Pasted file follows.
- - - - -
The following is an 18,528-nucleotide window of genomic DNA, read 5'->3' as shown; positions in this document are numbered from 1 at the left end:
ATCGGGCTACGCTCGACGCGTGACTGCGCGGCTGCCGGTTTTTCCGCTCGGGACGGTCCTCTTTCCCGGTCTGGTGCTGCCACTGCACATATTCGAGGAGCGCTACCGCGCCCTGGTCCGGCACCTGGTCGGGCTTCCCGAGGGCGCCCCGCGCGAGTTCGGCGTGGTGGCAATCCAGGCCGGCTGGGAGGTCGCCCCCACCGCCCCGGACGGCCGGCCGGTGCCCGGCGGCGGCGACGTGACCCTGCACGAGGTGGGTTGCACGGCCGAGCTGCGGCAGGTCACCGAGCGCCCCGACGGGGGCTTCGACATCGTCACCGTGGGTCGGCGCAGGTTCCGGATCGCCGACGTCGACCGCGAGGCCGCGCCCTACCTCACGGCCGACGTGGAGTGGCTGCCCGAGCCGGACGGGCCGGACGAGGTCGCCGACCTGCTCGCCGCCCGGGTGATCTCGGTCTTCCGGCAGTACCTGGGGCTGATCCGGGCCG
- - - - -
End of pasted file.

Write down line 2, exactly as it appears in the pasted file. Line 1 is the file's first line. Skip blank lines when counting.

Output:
ATCGGGCTACGCTCGACGCGTGACTGCGCGGCTGCCGGTTTTTCCGCTCGGGACGGTCCTCTTTCCCGGTCTGGTGCTGCCACTGCACATATTCGAGGAGCGCTACCGCGCCCTGGTCCGGCACCTGGTCGGGCTTCCCGAGGGCGCCCCGCGCGAGTTCGGCGTGGTGGCAATCCAGGCCGGCTGGGAGGTCGCCCCCACCGCCCCGGACGGCCGGCCGGTGCCCGGCGGCGGCGACGTGACCCTGCACGAGGTGGGTTGCACGGCCGAGCTGCGGCAGGTCACCGAGCGCCCCGACGGGGGCTTCGACATCGTCACCGTGGGTCGGCGCAGGTTCCGGATCGCCGACGTCGACCGCGAGGCCGCGCCCTACCTCACGGCCGACGTGGAGTGGCTGCCCGAGCCGGACGGGCCGGACGAGGTCGCCGACCTGCTCGCCGCCCGGGTGATCTCGGTCTTCCGGCAGTACCTGGGGCTGATCCGGGCCG